Steve: We put some power chords in and it worked as a nice bridge to lead into the middle section. We weren’t really influenced by The Who. We just thought it worked in the song.
JOHN: Next up is Photograph. Was this written as a single?
Steve: We didn’t go out to write any single material. It just became obvious from the way it was forming in the studio that this song would be a single. We used Les Pauls on this track too. The intro is all harmony chords. It’s done with two guitars. On the last part of those chords there is a good example of what I mean. I play the 7th fret notes of A, D and F#. Phil plays an A, E and the A octave. You’ve got to put those two chords together if you want it to work. You can’t get it exactly on one guitar.
JOHN: Keyboards sound important to this song as well.
Phil: On the bridge section there is a mix of keyboards and guitars. The way I got that effect is that instead of hitting full chords, I hit the notes of the chords individually. Each note had its own track and I faded them in.
Steve: If I’m playing a C chord, I’ll play the C note on the top E string on the 8th fret. The next track would be the G of that chord. On the third track I’d record an E note. When you fade them in together it sounds a lot like keyboards. There are a few keyboards in this song, but a lot more guitars.
Phil: My solo on this one came from working with our producer Mutt Lange. Before this, everytime I took a solo I ripped one off right away. Now I see that you’ve got to treat it like a vocal melody. On this one I thought about the melody instead of just vibing it out. The guitar solo is important but if it’s got nothing to do with the rest of the song it’s wasted.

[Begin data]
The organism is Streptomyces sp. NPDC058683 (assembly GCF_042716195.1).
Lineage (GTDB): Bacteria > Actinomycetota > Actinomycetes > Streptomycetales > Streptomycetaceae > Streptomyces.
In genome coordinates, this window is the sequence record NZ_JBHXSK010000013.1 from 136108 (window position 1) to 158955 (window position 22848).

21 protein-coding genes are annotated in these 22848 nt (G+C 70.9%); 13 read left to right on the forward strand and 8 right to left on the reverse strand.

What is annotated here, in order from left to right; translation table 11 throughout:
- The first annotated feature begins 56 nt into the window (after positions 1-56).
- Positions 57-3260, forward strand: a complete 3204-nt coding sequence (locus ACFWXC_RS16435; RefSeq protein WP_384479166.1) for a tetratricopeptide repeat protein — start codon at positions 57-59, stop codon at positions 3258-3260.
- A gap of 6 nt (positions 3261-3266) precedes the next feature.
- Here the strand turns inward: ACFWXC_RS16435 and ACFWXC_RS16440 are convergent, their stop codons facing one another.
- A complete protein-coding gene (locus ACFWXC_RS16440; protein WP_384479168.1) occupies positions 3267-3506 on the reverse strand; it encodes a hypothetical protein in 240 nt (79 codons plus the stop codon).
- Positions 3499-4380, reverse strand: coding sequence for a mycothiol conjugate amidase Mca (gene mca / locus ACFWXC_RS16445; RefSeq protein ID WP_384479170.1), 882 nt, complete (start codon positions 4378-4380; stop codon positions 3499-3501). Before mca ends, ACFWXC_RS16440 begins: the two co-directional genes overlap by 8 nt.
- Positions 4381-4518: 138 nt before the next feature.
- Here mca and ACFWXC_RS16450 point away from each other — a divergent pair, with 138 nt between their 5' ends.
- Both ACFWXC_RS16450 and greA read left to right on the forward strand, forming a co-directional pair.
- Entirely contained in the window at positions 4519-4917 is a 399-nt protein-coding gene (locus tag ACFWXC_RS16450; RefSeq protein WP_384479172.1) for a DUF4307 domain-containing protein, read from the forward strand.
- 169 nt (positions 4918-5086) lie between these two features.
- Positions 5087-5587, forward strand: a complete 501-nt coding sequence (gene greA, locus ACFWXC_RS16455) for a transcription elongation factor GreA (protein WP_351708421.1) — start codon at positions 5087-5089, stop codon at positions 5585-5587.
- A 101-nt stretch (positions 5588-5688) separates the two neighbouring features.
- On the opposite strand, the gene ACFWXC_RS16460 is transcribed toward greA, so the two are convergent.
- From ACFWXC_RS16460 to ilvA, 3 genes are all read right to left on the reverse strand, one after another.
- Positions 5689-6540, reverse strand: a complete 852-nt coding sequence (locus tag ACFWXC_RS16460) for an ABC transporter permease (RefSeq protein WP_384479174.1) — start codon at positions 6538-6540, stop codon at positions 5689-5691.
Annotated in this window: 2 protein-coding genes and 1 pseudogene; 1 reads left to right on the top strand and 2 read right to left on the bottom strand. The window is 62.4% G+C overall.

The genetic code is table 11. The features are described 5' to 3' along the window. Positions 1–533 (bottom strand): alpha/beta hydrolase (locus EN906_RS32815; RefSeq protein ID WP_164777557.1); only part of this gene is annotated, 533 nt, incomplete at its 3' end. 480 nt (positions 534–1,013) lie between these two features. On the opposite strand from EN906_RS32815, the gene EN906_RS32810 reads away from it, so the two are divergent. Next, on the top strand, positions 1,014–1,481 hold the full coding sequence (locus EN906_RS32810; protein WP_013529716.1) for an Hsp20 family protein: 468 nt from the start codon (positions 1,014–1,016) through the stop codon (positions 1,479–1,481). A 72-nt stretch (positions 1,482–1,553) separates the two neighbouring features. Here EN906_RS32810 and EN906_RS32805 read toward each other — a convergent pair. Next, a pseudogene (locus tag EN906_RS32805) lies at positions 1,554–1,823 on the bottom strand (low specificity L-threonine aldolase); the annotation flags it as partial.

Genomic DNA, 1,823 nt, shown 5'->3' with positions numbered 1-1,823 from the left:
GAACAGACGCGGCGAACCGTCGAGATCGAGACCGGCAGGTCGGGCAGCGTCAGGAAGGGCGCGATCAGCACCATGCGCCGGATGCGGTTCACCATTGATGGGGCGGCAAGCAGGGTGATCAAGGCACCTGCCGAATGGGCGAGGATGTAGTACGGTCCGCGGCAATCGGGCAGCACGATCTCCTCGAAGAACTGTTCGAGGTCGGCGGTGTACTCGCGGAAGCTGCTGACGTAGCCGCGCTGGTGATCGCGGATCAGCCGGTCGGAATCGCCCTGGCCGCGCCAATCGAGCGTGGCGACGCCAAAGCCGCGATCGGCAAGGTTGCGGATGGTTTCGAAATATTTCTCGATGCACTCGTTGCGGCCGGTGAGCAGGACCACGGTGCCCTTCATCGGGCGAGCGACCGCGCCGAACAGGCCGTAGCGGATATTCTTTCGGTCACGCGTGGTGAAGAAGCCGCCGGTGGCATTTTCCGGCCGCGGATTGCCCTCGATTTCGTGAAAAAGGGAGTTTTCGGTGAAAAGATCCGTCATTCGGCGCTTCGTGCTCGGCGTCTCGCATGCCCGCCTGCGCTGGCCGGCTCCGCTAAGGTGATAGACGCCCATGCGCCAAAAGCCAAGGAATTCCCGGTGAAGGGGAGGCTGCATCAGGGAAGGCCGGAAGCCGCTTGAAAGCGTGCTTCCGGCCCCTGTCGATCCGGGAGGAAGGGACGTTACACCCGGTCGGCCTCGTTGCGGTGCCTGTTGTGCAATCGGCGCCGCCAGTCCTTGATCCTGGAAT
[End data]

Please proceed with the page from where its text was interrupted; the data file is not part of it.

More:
JOHN: Stagefright opens complete with phony clapping.
Phil: That was done because the song is about being on stage. It works well on record to help create a certain atmosphere.
JOHN: It’s a rough and ready song with a lot of rhythmic tension. The solo also builds to an exciting peak.
Phil: This solo was the first thing I did when I came into the studio. I went down, listened to the song a few times and layed it down.
JOHN: So this was recorded before you were an actual band member?
Steve: When Pete was no longer in the band we asked Phil if he wanted to come down and do a few solos with us. This was the first one we recorded. After we heard him play on this one we said “Phil, you’re in.”
JOHN: Too Late For Love has a synth opening to it.
Steve: Not really, there are only a few synthesizer effects on the opening. The intro was done on a Telecaster and a Strat. Then it moves into the A section where we play Les Pauls.
JOHN: Die Hard The Hunter does a pretty good job of simulating the sounds of war.
Steve: The war simulation was done on synthesizers. I used acoustic guitars and 12-string electrics for the background.
Phil: It took quite a while to do the vocals on this one. It’s sort of an epic.
Steve: This is also a song where we decided to use the synthesiser for more than just sound effects.
JOHN: Foolin’ is one of my favourites.
Steve: I feature the acoustic guitar on this one. I use an Ovation Balladeer. I think the build up works nicely with the synthesizers.
JOHN: Do I detect a slight Zep influence?
Steve: Vaguely yes. It’s a definite contrast to the rest of the album. It was a bit of breathing space.
Phil: My guitar solo was a contrast to the rest of the song. I go mad at the beginning. All of my solos are double tracked on this album. I played them all twice with the exact same phrasing.
JOHN: Did you change guitars or sound and then blend them?
Phil: I used my Ibanez Destroyer on every solo except for Rock Till You Drop, where I used a Les Paul. On that solo there is some stereo panning as well.
JOHN: Were there any songs that were either hard or easy to record?